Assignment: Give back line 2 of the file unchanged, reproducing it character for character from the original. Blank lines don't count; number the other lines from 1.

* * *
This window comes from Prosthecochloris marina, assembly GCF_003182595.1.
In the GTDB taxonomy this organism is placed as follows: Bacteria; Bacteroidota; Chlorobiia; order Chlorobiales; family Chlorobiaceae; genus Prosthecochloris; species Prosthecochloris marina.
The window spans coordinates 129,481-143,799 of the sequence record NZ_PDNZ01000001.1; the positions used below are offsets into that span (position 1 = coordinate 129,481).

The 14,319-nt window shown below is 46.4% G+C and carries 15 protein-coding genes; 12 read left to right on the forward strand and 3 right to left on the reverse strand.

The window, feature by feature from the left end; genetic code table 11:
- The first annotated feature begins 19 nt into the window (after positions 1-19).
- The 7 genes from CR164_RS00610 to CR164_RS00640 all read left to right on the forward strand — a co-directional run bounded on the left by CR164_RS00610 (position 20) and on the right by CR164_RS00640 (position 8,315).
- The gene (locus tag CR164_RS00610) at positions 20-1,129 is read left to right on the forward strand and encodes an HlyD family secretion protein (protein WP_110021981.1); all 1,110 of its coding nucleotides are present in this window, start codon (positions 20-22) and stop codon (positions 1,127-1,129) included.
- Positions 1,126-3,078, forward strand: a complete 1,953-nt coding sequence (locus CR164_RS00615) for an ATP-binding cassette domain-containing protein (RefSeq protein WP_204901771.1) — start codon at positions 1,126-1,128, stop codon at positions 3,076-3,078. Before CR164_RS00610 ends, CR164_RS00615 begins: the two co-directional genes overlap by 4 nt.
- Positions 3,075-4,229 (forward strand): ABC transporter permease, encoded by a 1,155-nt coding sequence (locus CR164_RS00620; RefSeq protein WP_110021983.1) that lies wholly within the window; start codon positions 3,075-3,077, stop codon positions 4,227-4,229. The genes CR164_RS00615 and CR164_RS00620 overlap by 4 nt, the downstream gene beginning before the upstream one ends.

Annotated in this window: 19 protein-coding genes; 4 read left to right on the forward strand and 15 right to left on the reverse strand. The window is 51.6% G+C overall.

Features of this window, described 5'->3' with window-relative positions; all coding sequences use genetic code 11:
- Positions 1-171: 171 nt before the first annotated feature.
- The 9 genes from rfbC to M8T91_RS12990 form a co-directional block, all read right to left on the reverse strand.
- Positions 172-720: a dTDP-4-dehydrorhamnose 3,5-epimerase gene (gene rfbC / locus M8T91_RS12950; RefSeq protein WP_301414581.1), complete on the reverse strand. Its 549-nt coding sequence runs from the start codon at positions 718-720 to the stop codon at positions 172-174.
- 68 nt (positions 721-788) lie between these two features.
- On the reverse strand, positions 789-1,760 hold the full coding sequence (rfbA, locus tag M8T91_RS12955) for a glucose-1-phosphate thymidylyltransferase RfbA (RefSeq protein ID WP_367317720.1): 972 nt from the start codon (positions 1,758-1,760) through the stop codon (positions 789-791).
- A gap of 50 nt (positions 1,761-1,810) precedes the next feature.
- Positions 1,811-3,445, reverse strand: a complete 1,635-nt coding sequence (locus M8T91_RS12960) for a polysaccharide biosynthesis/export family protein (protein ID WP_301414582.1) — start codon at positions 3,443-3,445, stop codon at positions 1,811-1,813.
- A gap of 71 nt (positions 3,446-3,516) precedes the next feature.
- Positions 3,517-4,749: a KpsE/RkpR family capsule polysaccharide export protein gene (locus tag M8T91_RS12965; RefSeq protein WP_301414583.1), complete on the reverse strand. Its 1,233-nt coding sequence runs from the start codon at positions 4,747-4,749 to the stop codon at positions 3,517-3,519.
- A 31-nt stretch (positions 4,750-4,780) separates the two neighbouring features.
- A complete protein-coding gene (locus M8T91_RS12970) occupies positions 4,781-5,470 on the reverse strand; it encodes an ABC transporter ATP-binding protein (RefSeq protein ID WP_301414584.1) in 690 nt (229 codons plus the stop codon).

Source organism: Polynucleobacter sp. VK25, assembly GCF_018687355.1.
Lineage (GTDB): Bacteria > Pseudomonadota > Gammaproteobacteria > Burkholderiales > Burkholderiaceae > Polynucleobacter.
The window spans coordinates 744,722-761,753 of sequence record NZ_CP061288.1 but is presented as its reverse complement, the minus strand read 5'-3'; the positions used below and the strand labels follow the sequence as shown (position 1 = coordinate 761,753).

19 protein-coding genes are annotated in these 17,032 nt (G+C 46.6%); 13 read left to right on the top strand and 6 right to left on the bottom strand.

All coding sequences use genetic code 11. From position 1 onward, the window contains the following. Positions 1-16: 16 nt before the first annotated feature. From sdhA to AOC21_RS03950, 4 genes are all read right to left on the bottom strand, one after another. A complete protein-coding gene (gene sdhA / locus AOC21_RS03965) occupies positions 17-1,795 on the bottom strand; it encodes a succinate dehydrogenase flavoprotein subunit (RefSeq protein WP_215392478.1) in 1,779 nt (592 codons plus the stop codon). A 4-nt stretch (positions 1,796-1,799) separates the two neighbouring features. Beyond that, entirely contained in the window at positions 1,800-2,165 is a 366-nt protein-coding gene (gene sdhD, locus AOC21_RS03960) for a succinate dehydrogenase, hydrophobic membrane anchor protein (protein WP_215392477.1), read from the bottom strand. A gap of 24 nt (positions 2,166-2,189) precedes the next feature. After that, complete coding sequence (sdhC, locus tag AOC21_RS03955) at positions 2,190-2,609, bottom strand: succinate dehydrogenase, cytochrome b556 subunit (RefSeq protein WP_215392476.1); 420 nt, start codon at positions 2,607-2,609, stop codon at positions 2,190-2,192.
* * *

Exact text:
In the GTDB taxonomy this organism is placed as follows: Bacteria; Bacteroidota; Chlorobiia; order Chlorobiales; family Chlorobiaceae; genus Prosthecochloris; species Prosthecochloris marina.